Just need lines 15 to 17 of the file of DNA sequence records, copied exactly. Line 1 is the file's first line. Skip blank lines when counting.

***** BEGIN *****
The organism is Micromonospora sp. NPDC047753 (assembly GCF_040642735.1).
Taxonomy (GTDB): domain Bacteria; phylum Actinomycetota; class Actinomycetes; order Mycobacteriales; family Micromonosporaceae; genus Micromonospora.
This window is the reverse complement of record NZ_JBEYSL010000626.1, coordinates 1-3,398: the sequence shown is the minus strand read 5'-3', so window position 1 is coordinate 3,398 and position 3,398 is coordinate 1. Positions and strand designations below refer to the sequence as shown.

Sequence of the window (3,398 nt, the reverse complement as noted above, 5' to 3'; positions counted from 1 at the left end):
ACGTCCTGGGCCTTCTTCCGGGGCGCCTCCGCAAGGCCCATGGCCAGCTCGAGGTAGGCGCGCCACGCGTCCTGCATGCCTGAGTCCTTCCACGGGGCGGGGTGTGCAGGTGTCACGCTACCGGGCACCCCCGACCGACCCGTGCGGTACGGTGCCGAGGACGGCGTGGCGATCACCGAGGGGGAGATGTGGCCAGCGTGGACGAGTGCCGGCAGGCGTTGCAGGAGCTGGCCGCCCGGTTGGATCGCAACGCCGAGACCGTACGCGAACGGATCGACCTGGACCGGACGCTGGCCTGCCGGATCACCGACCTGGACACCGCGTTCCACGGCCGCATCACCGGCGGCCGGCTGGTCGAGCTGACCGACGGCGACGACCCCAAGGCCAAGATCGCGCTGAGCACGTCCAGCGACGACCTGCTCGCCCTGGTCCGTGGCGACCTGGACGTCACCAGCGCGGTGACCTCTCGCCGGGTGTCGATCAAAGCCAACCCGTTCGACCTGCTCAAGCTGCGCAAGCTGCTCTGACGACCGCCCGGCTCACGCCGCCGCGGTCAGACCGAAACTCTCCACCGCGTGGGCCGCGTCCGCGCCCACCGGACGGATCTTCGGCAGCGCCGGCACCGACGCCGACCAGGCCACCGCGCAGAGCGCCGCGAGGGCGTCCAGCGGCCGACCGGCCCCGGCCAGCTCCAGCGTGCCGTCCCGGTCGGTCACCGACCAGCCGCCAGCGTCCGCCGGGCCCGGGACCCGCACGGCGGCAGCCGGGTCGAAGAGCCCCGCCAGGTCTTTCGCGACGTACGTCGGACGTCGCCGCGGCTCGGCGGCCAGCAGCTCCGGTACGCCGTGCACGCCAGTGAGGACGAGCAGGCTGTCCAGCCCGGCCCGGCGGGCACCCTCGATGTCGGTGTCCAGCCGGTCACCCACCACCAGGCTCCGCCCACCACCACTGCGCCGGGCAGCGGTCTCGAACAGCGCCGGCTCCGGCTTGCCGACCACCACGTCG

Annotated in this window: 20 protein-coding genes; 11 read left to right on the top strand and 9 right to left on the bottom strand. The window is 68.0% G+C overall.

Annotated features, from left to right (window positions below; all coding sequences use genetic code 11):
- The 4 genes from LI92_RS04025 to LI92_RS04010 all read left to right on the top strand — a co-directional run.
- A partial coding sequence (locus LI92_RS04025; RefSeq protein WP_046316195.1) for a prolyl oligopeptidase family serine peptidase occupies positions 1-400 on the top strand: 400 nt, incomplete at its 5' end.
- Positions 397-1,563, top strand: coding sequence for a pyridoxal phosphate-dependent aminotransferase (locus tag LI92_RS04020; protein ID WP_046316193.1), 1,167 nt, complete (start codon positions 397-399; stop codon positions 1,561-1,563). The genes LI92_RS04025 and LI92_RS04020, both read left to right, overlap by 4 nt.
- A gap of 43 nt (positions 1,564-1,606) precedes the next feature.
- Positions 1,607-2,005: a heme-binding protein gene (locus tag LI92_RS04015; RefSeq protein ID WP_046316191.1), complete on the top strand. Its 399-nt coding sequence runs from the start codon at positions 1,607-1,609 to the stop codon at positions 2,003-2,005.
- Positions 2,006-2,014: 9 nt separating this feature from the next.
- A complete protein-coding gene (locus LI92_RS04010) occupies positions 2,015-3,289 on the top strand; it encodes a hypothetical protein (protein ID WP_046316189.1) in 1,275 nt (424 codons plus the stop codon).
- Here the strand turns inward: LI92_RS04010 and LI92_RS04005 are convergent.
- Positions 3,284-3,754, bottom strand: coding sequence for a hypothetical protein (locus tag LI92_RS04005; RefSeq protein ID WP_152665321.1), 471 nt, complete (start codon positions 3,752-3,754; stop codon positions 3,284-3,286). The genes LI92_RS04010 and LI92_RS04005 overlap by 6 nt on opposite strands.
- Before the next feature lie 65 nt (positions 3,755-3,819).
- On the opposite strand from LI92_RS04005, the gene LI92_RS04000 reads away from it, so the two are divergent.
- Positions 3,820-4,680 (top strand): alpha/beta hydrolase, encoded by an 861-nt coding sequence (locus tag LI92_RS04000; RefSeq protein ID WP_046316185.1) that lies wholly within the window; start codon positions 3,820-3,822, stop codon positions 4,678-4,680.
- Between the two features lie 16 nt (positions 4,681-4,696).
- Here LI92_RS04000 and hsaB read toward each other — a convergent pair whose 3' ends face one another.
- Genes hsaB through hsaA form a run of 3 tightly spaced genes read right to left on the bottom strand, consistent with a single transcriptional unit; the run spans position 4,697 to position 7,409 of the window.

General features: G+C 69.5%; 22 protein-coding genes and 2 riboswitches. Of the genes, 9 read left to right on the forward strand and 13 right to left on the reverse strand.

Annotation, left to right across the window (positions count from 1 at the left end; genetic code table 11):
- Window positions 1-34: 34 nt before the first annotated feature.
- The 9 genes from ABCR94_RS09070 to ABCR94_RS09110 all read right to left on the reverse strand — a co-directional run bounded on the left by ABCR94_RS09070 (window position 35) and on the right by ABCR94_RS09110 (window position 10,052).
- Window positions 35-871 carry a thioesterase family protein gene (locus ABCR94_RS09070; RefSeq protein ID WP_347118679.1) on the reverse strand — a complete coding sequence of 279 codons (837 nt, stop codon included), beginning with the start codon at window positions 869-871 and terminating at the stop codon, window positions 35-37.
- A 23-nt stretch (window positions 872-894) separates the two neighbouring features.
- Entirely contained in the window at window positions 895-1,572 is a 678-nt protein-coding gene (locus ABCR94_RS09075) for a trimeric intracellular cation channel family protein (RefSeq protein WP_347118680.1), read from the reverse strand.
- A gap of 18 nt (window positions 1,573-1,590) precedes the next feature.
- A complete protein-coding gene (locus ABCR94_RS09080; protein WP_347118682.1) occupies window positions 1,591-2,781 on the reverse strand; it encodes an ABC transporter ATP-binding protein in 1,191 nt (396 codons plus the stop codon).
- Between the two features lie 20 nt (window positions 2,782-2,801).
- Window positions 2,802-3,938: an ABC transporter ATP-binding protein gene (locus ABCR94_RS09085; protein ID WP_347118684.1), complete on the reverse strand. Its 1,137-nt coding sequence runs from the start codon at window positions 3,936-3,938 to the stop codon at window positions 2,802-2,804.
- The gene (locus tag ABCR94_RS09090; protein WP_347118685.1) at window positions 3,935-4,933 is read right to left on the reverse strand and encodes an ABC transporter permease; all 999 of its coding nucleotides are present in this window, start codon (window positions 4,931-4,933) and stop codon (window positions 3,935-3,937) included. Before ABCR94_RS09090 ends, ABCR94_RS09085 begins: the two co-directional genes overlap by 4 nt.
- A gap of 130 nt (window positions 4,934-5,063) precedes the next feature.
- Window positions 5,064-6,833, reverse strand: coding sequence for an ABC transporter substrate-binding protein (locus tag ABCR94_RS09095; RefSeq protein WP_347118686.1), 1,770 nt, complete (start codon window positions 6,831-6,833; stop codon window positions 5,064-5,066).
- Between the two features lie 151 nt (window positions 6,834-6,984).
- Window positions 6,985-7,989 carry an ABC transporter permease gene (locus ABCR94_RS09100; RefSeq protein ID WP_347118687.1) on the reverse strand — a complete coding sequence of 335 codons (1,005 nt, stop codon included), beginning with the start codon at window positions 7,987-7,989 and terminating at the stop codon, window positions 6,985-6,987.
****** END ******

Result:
- Here the strand turns inward: LI92_RS04010 and LI92_RS04005 are convergent.
- Positions 3,284-3,754, bottom strand: coding sequence for a hypothetical protein (locus tag LI92_RS04005; RefSeq protein ID WP_152665321.1), 471 nt, complete (start codon positions 3,752-3,754; stop codon positions 3,284-3,286). The genes LI92_RS04010 and LI92_RS04005 overlap by 6 nt on opposite strands.
- Before the next feature lie 65 nt (positions 3,755-3,819).